Pop music pumped through speakers at Pearl Stable as the local tech advocacy group Tech Bloc celebrated its first birthday with style and a full bar on Thursday night. The event was casual, youthful, and featured several entertaining and educational booths from sponsors and hired artists, but it also came with a series of announcements and action items aimed at developing San Antonio’s emerging Tech District.
“I think I upped my cool factor just by being here,” H-E-B Vice President of Communications and Health Promotion Kate Rogers told the crowd that packed the venue to capacity and spilled out into the courtyard. Organizers anticipated more than 1,000 people for Tech Bloc’s first anniversary.
Though it felt like a party at times, the event was more of a “rally,” and for a good reason — Tech Bloc used the gathering as an opportunity to announce its latest, “seismic,” initiative: An innovative collaboration with H-E-B and San Antonio Independent School District. CAST Tech, a non-traditional high school, will be located on or near East Houston Street with a curriculum focused on hi-tech learning. The school, which will soon be a part of a citywide network known as the Centers for Applied Science and Technology (CAST), will enroll its first class in the fall of 2017.
The next order of business was to announce the winner of the Tech Fuel startup competition which was managed by Tech Bloc and funded by Bexar County.
Snackdot, a self-checkout system for selling snacks at businesses, took home first place and a $30,000 check. Rising Barn took second with a $15,000 for their do-it-yourself homebuilding kit manufacturer company. Miltribe, an online marketplace for the military community, walked out with $5,000 in third place.
After brief remarks from Rogers, Tech Bloc CEO David Heard, Councilman Roberto Treviño (D1), and SAISD Superintendent Pedro Martinez, Mayor Ivy Taylor took the stage to comment on the impact CAST Tech will have on San Antonio in years to come.
“My vision for our city is that we would be a globally competitive city where everyone has the opportunity to prosper and creating a network of schools like this is what can put us on that path where each and every young San Antonian has the opportunity to get a great job in the technology sector,” Taylor said. “We are very committed to that down at City Hall.”
Lupe Cerna came to the event because of her involvement with Aspire, a group at USAA that promotes STEM (science, technology, engineering, mathematics) education and careers for young women. She wants to see more women in IT and CAST Tech will help facilitate that goal.
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“I want to make an (impact) at least at USAA with our Hispanic/Latino community to get more ladies into join IT,” Cerna said. “I think (CAST Tech) is awesome. That is where the growth is. This is where there is a lot of opportunities.”
Meredith Jones, another San Antonio resident who will benefit from the opening of the tech high school, celebrated the good news with an embroidered portrait.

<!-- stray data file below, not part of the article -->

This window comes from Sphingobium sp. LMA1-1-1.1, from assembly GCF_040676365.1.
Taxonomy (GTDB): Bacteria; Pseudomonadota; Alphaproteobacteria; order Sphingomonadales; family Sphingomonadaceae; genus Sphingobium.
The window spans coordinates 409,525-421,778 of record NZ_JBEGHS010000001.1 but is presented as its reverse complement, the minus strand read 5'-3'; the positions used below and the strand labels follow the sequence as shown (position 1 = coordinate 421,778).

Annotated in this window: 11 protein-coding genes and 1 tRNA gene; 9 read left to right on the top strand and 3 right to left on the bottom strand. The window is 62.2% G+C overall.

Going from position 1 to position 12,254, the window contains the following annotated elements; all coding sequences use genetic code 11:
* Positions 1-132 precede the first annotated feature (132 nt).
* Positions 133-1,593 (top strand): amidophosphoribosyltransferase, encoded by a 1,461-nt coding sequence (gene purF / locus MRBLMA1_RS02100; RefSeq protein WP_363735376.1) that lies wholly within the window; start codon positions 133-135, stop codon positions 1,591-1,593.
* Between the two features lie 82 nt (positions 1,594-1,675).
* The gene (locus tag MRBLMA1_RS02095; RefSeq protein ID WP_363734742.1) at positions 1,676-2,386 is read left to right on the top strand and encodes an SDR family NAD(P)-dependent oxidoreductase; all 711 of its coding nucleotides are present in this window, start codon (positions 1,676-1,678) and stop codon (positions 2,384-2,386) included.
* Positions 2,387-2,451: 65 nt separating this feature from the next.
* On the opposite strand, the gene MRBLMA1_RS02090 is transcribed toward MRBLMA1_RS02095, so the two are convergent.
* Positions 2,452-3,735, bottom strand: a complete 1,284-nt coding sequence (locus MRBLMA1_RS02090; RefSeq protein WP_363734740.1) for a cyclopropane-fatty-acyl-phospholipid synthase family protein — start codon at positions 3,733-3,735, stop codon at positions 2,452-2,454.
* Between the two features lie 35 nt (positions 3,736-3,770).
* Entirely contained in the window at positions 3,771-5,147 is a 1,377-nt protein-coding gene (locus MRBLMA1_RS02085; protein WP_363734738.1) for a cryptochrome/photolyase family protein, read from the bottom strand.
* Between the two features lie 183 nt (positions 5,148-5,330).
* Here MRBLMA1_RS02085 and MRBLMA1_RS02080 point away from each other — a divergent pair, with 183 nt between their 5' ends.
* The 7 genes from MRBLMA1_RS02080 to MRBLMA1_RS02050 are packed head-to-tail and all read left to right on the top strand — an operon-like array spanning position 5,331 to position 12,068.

“I am a teacher so this was so exciting to me,” Jones said. “Over the summer, I worked with VentureLab which is entrepreneurship education for kids, so the announcement was just mind blowing.”
The new high school wasn’t the only topic of conversation among the hundreds of attendees. In one corner of the stable, two poets sat behind typewriters writing on-demand haikus for attendees waiting in line.
One year ago, Tech Bloc’s first call to action was to bring rideshare back to San Antonio. This time last year, Lyft and Uber were operating in Austin, but had left San Antonio because of what the companies called “onerous” regulations. Most rideshare companies have left Austin because of similar regulations while they continue to operate in San Antonio under a pilot agreement. The tables have turned, Heard said.
“Tech Bloc was started by a handful of us who were worried about the future of our city,” Tech Bloc Co-Founder Lew Moorman said. “At a minimum we have changed the dialogue about what it takes to build a great city, and the City and County have responded. They’ve been great.”
Haikus and beer aside, the impact Tech Bloc has had on San Antonio’s tech industry was impossible to ignore at Thursday’s birthday rally. In his brief remarks, Judge Nelson Wolff summed it up best.
“For a one-year-old new kid on the block, you did a lot of good this year,” Wolff said.
Tech Bloc was founded last May with a couple dozen members; now it boasts more than 2,000. It has worked with City and County officials on rideshare regulation, annexation, entrepreneurial retention, and now tech education. One of its next initiatives will be to further develop the brand of the San Antonio Tech District, #SATD, that was introduced through a dramatic video played for attendees Thursday night.
“There is so much happening here now … it inspires me,” Moorman said. “We have more to do … we’re starting from behind … Tech Bloc is here to ease the friction and tackle the big projects.”
Full disclosure: H-E-B, Charles Butt, Graham Weston, the 80/20 Foundation, and Tech Bloc Co-Founder Lew Moorman contribute to the Rivard Report. See a full list of members here.
Top Image: Tech Bloc CEO David Heard announces the three winners of the Tech Fuel startup competition at Tech Bloc’s first anniversary celebration at the Pearl Stable. Photo by Michael Cirlos.